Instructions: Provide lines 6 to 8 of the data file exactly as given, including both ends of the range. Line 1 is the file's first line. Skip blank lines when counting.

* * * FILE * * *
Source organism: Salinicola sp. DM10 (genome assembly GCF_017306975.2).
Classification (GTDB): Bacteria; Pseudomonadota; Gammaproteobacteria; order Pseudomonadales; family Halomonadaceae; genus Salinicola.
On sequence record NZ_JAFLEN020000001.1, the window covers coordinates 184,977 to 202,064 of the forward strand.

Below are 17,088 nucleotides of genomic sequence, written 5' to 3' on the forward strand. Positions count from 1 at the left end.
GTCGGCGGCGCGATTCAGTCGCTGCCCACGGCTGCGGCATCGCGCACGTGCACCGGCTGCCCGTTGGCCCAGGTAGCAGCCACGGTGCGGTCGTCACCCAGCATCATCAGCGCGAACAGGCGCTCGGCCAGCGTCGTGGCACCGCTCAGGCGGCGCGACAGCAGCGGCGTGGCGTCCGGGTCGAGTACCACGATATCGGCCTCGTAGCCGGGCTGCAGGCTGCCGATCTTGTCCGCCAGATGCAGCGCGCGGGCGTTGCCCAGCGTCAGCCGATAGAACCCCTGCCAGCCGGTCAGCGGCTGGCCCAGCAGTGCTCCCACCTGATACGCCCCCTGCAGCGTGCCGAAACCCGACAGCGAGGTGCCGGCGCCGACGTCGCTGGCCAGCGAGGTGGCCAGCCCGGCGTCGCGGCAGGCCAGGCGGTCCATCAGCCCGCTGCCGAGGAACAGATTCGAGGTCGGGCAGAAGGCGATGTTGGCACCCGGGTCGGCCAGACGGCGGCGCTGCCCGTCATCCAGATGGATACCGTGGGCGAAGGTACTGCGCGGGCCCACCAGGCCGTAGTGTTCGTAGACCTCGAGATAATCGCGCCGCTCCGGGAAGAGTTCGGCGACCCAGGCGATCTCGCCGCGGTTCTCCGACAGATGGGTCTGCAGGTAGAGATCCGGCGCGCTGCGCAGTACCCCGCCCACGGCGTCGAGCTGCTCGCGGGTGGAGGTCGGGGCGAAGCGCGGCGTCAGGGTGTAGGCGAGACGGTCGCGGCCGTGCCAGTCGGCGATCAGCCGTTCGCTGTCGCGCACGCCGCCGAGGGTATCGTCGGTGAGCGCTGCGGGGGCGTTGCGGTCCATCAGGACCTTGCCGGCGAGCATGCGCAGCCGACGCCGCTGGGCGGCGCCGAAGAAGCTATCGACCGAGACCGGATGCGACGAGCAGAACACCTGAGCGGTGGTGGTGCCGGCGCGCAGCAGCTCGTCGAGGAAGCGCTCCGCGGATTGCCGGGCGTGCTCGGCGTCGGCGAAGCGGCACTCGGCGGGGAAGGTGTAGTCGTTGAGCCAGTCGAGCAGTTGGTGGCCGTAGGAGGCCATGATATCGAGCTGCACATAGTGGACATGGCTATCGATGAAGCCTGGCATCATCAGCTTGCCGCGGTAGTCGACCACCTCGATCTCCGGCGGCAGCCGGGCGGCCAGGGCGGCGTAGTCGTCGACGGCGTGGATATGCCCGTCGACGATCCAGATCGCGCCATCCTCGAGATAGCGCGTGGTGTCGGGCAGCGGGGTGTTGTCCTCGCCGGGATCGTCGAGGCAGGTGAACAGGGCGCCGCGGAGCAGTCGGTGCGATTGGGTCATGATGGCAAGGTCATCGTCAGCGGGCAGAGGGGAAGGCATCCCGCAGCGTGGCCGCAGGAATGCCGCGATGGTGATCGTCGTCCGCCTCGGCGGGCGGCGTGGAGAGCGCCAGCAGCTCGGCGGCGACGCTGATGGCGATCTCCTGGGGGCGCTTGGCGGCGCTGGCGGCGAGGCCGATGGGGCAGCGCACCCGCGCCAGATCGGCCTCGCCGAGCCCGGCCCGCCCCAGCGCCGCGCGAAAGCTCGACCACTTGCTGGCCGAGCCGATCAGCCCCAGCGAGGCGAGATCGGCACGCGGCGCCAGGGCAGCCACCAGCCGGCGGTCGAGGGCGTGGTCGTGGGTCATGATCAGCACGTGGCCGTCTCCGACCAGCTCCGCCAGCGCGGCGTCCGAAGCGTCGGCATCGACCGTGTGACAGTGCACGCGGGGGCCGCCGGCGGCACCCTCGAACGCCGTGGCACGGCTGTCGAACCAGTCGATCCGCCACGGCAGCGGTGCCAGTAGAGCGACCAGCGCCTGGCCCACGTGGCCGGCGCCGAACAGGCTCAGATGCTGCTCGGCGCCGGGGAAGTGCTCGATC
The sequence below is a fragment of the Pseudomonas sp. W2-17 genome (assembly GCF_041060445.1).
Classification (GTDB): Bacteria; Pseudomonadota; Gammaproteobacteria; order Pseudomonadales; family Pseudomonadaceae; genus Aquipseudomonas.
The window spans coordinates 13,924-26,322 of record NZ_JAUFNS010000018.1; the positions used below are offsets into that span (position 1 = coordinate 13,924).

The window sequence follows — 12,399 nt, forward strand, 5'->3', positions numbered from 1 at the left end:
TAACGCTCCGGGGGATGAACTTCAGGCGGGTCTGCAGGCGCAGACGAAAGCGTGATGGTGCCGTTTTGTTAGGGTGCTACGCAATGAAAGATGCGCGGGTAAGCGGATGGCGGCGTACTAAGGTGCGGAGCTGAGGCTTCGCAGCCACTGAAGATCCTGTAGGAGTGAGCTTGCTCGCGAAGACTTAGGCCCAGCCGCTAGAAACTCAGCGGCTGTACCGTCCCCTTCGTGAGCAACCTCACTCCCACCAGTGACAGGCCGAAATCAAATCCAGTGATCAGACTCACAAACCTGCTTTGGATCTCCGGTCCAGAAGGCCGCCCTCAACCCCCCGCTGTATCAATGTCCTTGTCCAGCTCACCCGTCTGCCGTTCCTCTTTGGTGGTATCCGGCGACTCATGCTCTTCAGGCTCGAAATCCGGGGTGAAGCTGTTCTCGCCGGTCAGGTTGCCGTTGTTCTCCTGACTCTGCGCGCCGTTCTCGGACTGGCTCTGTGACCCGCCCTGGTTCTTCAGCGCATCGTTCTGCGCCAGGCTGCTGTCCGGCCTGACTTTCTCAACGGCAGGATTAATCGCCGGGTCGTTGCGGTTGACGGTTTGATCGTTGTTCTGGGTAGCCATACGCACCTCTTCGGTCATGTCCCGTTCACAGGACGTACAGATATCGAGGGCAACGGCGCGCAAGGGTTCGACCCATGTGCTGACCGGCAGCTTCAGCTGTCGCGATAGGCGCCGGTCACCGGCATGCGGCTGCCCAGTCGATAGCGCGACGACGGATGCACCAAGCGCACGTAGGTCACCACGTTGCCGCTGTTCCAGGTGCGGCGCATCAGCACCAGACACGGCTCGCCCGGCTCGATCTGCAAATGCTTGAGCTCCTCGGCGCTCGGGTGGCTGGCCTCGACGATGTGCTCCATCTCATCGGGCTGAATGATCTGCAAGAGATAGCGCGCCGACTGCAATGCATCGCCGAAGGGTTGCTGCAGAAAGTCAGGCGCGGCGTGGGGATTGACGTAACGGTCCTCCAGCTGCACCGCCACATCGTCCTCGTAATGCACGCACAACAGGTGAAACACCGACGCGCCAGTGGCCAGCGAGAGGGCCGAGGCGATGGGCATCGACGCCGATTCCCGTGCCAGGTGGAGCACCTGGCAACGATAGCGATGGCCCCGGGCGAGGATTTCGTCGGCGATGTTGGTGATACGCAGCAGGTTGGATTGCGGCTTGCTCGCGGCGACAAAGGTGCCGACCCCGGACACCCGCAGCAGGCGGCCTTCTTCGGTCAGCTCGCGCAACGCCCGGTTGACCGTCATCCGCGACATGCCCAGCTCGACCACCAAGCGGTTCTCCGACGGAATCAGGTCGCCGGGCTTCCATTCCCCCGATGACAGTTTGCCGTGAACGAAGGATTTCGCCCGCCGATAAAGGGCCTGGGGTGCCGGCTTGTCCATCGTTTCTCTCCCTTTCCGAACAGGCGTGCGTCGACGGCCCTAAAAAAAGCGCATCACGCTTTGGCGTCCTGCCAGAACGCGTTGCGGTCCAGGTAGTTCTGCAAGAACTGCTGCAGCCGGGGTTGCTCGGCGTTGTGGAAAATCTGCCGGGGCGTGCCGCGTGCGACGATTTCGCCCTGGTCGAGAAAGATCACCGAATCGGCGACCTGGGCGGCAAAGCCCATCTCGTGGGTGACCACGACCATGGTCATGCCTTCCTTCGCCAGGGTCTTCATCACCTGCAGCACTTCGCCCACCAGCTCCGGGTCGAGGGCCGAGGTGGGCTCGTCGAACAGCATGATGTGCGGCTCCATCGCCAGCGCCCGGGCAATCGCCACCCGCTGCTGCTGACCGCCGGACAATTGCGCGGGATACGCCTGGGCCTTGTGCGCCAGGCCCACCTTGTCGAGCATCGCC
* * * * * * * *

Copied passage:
The sequence below is a fragment of the Pseudomonas sp. W2-17 genome (assembly GCF_041060445.1).
Classification (GTDB): Bacteria; Pseudomonadota; Gammaproteobacteria; order Pseudomonadales; family Pseudomonadaceae; genus Aquipseudomonas.
The window spans coordinates 13,924-26,322 of record NZ_JAUFNS010000018.1; the positions used below are offsets into that span (position 1 = coordinate 13,924).